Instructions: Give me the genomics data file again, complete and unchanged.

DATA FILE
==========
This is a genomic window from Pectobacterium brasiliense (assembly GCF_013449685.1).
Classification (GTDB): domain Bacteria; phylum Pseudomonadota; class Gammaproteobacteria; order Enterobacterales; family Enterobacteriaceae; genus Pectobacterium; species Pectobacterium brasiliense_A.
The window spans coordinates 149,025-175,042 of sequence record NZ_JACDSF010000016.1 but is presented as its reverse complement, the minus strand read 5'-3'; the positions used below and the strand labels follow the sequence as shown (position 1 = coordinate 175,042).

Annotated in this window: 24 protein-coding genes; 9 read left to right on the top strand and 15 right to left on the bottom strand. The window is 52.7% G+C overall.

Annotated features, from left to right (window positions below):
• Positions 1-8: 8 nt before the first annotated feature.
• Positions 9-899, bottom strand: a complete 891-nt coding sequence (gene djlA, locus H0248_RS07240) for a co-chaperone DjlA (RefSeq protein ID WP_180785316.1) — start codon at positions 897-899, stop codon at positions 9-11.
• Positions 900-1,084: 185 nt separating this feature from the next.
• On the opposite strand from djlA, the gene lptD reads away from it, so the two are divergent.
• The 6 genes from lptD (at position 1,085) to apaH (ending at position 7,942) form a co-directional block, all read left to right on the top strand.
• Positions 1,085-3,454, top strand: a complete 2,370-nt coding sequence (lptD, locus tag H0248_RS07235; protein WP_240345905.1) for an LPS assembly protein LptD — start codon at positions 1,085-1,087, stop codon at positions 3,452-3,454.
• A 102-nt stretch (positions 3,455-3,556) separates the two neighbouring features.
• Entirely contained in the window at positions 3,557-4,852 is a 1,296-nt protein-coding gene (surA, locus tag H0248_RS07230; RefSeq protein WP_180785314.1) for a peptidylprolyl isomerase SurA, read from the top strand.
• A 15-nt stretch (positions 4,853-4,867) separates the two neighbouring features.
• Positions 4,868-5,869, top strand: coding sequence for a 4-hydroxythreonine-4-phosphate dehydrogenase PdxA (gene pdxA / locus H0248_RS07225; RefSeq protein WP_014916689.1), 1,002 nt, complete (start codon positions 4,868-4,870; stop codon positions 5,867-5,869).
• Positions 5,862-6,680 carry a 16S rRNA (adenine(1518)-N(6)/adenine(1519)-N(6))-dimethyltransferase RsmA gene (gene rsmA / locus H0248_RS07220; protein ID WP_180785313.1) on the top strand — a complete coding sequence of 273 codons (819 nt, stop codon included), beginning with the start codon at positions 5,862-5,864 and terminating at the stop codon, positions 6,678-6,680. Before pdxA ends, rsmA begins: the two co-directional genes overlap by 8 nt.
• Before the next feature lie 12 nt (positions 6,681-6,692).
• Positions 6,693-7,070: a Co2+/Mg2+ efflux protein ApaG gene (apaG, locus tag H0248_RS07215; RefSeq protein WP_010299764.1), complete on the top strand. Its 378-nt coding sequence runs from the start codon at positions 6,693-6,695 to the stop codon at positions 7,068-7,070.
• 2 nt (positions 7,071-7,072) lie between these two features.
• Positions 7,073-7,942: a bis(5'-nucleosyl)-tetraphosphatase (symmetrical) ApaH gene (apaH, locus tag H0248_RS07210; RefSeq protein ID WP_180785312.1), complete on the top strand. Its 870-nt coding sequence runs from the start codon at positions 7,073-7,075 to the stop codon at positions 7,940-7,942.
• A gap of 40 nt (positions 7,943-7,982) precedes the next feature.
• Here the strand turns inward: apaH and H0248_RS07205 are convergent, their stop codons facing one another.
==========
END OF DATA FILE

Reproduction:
This is a genomic window from Pectobacterium brasiliense (assembly GCF_013449685.1).
Classification (GTDB): domain Bacteria; phylum Pseudomonadota; class Gammaproteobacteria; order Enterobacterales; family Enterobacteriaceae; genus Pectobacterium; species Pectobacterium brasiliense_A.
The window spans coordinates 149,025-175,042 of sequence record NZ_JACDSF010000016.1 but is presented as its reverse complement, the minus strand read 5'-3'; the positions used below and the strand labels follow the sequence as shown (position 1 = coordinate 175,042).

Annotated in this window: 24 protein-coding genes; 9 read left to right on the top strand and 15 right to left on the bottom strand. The window is 52.7% G+C overall.

Annotated features, from left to right (window positions below):
• Positions 1-8: 8 nt before the first annotated feature.
• Positions 9-899, bottom strand: a complete 891-nt coding sequence (gene djlA, locus H0248_RS07240) for a co-chaperone DjlA (RefSeq protein ID WP_180785316.1) — start codon at positions 897-899, stop codon at positions 9-11.
• Positions 900-1,084: 185 nt separating this feature from the next.
• On the opposite strand from djlA, the gene lptD reads away from it, so the two are divergent.
• The 6 genes from lptD (at position 1,085) to apaH (ending at position 7,942) form a co-directional block, all read left to right on the top strand.
• Positions 1,085-3,454, top strand: a complete 2,370-nt coding sequence (lptD, locus tag H0248_RS07235; protein WP_240345905.1) for an LPS assembly protein LptD — start codon at positions 1,085-1,087, stop codon at positions 3,452-3,454.
• A 102-nt stretch (positions 3,455-3,556) separates the two neighbouring features.
• Entirely contained in the window at positions 3,557-4,852 is a 1,296-nt protein-coding gene (surA, locus tag H0248_RS07230; RefSeq protein WP_180785314.1) for a peptidylprolyl isomerase SurA, read from the top strand.
• A 15-nt stretch (positions 4,853-4,867) separates the two neighbouring features.
• Positions 4,868-5,869, top strand: coding sequence for a 4-hydroxythreonine-4-phosphate dehydrogenase PdxA (gene pdxA / locus H0248_RS07225; RefSeq protein WP_014916689.1), 1,002 nt, complete (start codon positions 4,868-4,870; stop codon positions 5,867-5,869).
• Positions 5,862-6,680 carry a 16S rRNA (adenine(1518)-N(6)/adenine(1519)-N(6))-dimethyltransferase RsmA gene (gene rsmA / locus H0248_RS07220; protein ID WP_180785313.1) on the top strand — a complete coding sequence of 273 codons (819 nt, stop codon included), beginning with the start codon at positions 5,862-5,864 and terminating at the stop codon, positions 6,678-6,680. Before pdxA ends, rsmA begins: the two co-directional genes overlap by 8 nt.
• Before the next feature lie 12 nt (positions 6,681-6,692).
• Positions 6,693-7,070: a Co2+/Mg2+ efflux protein ApaG gene (apaG, locus tag H0248_RS07215; RefSeq protein WP_010299764.1), complete on the top strand. Its 378-nt coding sequence runs from the start codon at positions 6,693-6,695 to the stop codon at positions 7,068-7,070.
• 2 nt (positions 7,071-7,072) lie between these two features.
• Positions 7,073-7,942: a bis(5'-nucleosyl)-tetraphosphatase (symmetrical) ApaH gene (apaH, locus tag H0248_RS07210; RefSeq protein ID WP_180785312.1), complete on the top strand. Its 870-nt coding sequence runs from the start codon at positions 7,073-7,075 to the stop codon at positions 7,940-7,942.
• A gap of 40 nt (positions 7,943-7,982) precedes the next feature.
• Here the strand turns inward: apaH and H0248_RS07205 are convergent, their stop codons facing one another.